BOULDER COUNTY, Colo. (KDVR) — As Louisville and Superior begin to transition from the crisis phase to recovery, many in the community are wondering what will happen next.
“People are starting to ask the question, what about clearing the property? What about rebuilding? How is that going to work?” Superior Mayor Clint Folsom said.
“People are asking really detailed questions about how do I do this? When can I do this? And it’s really hard to say please be patient and let us go through this process,” Louisville City Councilman Caleb Dickinson said.
According to both city leaders, the top priority right now is continuing to provide emergency assistance to those impacted by the fire.
However, efforts are also starting to shift toward cleanup. The burn zone is filled with toxic soot and debris.
“We’re working with FEMA right now to do a cleanup of the entire disaster area from a public health standpoint,” Dickinson said.
Cleanup is expected to take several weeks.
“I think once the burn sites are cleared off and we can remove the visual images of charred cars and houses with just chimneys standing and once we do that we can kind of remove that from the landscape, I think we will, we will be getting there,” Folsom said.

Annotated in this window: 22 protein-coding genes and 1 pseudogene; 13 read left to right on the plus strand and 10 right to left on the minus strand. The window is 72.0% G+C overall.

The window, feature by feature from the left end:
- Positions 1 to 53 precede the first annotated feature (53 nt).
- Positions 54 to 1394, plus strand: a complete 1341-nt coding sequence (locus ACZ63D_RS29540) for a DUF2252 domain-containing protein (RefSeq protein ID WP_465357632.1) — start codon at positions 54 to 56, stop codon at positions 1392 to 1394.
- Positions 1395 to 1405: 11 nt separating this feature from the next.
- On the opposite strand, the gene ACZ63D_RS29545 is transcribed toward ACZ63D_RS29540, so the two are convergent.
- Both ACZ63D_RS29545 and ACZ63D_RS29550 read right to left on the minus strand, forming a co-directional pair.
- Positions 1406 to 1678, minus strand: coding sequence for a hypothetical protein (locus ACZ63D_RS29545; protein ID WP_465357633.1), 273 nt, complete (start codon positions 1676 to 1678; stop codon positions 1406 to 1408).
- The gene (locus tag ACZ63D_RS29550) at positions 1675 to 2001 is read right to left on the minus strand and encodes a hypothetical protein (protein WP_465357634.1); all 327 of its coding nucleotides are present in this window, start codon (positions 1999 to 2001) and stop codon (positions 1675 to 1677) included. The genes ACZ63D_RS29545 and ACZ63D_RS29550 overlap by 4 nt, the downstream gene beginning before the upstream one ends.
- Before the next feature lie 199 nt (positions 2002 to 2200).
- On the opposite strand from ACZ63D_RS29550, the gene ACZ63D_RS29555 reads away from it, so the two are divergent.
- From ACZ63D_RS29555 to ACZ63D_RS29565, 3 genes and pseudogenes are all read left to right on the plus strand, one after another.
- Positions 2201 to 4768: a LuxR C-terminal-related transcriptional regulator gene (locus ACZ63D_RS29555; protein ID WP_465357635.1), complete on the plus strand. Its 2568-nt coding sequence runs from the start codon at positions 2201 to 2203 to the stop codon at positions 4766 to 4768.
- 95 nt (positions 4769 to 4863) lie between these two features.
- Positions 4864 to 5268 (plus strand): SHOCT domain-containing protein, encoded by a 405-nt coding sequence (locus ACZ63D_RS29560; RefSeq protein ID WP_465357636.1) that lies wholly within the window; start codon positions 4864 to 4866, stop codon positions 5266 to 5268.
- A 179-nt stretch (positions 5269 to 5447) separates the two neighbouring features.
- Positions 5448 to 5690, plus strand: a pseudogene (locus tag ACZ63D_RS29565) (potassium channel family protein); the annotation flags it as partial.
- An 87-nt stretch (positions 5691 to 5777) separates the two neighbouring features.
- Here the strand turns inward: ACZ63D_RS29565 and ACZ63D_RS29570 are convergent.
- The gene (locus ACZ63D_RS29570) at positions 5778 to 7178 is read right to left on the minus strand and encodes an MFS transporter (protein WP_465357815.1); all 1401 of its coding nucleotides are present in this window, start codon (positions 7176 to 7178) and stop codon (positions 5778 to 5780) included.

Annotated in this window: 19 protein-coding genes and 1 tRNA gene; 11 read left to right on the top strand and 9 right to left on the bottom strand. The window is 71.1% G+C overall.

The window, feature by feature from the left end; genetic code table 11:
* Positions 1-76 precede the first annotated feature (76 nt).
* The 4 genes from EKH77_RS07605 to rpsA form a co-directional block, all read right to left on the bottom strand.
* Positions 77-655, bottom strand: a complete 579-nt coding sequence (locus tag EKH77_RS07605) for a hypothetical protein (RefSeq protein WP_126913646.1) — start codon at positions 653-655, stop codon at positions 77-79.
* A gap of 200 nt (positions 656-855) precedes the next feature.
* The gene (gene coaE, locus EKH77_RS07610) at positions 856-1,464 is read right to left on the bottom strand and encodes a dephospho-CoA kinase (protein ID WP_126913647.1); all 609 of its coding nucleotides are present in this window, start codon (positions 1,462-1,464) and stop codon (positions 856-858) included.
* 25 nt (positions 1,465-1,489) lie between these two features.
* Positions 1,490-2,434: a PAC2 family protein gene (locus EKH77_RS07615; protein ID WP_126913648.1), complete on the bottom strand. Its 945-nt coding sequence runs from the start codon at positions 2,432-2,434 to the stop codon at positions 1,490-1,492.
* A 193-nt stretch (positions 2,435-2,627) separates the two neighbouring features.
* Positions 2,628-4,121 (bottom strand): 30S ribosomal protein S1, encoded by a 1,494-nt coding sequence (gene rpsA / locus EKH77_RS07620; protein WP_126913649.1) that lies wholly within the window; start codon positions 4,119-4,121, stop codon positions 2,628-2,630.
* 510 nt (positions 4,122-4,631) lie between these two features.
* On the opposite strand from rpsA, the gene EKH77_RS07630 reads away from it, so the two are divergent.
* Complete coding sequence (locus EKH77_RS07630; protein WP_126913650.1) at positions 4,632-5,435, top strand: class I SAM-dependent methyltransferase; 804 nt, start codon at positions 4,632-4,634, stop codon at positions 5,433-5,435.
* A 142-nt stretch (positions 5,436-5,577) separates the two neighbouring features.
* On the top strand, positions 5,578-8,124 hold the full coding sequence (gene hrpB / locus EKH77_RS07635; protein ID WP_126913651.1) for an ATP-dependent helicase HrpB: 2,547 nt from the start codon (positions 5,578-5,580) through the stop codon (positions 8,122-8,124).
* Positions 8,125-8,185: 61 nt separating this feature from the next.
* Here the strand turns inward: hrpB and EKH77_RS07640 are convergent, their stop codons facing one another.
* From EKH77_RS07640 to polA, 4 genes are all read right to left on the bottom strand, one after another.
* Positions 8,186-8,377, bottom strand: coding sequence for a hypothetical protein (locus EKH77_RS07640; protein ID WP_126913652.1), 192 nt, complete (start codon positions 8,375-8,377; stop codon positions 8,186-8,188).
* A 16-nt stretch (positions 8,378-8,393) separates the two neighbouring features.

Following cleanup, Folsom said businesses may need assistance similar to what they got during the height of the pandemic.
“The town issued a number of small business grants, emergency grants to help businesses … survive and keep going and we could perhaps need to look at that again as this evolves,” he said.
Louisville and Superior will also need to assess how many displaced residents will choose to remain in the towns and how many will move away permanently.
“The question of whether they come back is, remains to be seen,” Folsom said.
The next few months will likely be the toughest. Folsom and Dickinson both said they believe there will be significant progress in one year.
“I think having any new homes built within a year is probably not realistic but certainly some significant progress toward some new houses,” Folsom said.
“What I picture are events. I picture pot lucks, I picture block parties in the middle of construction,” Dickinson said.
They each acknowledge that the recovery phase will be long and difficult. However, both city leaders are confident their communities will thrive once again.
“That care and that love and that appreciation for our neighbors, we have to keep that up for years. This is going to take years,” Dickinson said.
“It’s not going to be until we have new houses and blooming trees and people in those houses until we’re back to ‘normal’ normal,” Folsom said.